This essay explores the possibilities and potential pitfalls of the Global Hispanophone by placing this emergent category in dialogue with recent developments in Hispanic studies and with ongoing debates in comparative literature about the status of the globe (or the world) as an analytic framework. Drawing on these debates, the essay examines the politics, hermeneutics and aesthetics of multilingual hip-hop, focusing on Khaled, a Spanish rapper of Moroccan descent, whose work weaves between languages (most notably, Spanish and Moroccan Arabic) and musical idioms. Khaled's multilingual performances challenge hegemonic positions of race, class, religion and place of origin. They also highlight transnational networks of solidarity between marginalized groups in Europe and the United States. Using Khaled's music as an illustrative example, this essay outlines a tentative vision of the Global Hispanophone, one that focuses on language practices rather than on geography. In what follows, the Global Hispanophone describes the tension between Spanish as a language of imperial power and Spanish as a language that spawns creative responses to power, often through nonstandard uses that throw into question the borders (geographic, cultural and even linguistic) of the language.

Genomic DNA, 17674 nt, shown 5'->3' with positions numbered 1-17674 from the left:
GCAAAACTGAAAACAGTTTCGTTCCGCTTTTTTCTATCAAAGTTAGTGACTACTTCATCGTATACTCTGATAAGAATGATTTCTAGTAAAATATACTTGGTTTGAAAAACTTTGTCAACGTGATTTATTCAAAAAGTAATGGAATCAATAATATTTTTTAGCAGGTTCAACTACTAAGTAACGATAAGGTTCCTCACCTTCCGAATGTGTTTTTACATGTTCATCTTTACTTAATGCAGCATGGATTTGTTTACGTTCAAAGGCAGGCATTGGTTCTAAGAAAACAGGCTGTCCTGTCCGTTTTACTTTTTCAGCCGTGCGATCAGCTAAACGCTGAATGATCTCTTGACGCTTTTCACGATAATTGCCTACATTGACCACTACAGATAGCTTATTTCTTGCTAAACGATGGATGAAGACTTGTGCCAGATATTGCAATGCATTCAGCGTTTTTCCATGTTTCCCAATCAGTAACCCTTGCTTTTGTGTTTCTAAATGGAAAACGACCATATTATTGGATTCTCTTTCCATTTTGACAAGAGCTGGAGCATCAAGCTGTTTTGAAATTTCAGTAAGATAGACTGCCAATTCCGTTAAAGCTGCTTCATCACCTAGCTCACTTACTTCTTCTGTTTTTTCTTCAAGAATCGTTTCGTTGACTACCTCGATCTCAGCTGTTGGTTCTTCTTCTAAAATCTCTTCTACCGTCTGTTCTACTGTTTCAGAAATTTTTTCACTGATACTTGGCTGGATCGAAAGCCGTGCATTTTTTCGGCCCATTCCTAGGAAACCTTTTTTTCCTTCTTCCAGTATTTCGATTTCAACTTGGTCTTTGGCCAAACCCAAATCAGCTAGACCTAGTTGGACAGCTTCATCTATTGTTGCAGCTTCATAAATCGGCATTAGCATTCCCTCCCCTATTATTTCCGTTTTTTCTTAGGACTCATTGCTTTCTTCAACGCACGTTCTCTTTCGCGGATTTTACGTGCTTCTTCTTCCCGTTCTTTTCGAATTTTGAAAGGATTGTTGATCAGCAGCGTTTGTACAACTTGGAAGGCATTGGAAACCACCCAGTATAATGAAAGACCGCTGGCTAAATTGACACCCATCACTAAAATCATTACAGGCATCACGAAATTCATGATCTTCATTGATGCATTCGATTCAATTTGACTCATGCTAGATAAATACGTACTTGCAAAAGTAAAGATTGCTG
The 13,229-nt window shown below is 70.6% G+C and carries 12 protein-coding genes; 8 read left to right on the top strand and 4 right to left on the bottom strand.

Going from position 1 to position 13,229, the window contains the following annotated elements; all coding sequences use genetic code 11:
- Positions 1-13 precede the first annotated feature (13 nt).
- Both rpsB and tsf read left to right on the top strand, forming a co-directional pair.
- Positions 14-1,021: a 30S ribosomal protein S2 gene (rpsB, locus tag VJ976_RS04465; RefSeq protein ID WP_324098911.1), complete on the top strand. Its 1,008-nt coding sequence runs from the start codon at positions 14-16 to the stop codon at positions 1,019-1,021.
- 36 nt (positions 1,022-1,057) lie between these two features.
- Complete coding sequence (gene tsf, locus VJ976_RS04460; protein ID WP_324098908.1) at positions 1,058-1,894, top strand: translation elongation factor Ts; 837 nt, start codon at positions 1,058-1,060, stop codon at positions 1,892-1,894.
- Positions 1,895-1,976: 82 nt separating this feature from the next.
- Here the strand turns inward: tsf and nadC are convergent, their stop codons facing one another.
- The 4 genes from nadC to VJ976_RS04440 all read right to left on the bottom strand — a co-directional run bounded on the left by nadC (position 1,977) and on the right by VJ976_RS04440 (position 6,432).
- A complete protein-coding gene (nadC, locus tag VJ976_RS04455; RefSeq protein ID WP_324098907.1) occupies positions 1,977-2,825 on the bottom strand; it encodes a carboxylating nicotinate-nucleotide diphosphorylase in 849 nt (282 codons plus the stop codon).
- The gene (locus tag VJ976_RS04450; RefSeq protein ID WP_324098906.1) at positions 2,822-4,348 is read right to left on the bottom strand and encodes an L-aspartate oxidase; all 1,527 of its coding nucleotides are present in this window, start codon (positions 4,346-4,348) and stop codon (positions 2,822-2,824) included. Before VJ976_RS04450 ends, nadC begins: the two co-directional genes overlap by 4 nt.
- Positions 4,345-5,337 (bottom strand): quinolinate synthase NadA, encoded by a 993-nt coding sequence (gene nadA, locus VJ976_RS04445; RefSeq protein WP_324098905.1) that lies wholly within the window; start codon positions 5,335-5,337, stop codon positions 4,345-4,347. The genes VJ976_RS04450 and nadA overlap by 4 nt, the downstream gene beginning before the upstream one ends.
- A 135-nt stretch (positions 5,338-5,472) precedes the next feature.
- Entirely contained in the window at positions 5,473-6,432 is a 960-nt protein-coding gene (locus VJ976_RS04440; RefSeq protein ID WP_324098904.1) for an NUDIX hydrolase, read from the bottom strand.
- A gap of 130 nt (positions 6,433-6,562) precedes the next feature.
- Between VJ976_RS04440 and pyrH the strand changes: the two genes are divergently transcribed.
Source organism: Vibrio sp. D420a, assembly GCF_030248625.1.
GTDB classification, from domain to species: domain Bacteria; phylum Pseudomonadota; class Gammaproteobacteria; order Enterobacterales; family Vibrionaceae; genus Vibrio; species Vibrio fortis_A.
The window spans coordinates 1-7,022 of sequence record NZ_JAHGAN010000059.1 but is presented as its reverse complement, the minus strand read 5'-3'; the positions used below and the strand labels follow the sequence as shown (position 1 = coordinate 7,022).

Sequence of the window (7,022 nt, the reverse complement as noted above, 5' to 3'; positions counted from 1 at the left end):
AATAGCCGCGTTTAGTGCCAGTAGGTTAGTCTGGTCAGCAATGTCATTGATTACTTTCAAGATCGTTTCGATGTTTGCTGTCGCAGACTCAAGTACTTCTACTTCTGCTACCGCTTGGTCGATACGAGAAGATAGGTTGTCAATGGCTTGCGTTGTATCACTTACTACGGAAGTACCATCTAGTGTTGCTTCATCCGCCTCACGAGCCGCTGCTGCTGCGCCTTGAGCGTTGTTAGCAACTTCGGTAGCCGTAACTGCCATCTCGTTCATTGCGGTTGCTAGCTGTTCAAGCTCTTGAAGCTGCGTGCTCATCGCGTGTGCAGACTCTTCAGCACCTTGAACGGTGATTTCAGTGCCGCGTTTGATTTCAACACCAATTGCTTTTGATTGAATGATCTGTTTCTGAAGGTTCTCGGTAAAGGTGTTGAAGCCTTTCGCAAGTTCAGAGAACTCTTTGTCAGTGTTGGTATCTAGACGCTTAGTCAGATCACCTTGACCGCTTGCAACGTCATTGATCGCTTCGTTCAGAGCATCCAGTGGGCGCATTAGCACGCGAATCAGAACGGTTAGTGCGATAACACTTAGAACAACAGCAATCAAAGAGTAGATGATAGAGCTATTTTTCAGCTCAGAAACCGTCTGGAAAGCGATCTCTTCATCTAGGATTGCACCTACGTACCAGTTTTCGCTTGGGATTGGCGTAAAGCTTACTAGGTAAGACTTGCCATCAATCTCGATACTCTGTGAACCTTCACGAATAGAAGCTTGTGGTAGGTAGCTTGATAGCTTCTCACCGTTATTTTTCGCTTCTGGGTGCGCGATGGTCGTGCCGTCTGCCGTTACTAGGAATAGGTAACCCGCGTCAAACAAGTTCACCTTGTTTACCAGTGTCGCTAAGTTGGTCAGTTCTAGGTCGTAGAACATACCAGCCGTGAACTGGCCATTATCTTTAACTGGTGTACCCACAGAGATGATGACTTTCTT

Original languageEnglish (US)
Pages (from-to)53-65
Number of pages13
JournalJournal of Spanish Cultural Studies
Issue number1-2
StatePublished - Apr 3 2019


  • Global Hispanophone
  • Khaled
  • Morocco
  • hip-hop
  • multilingual

ASJC Scopus subject areas

  • Cultural Studies
  • History


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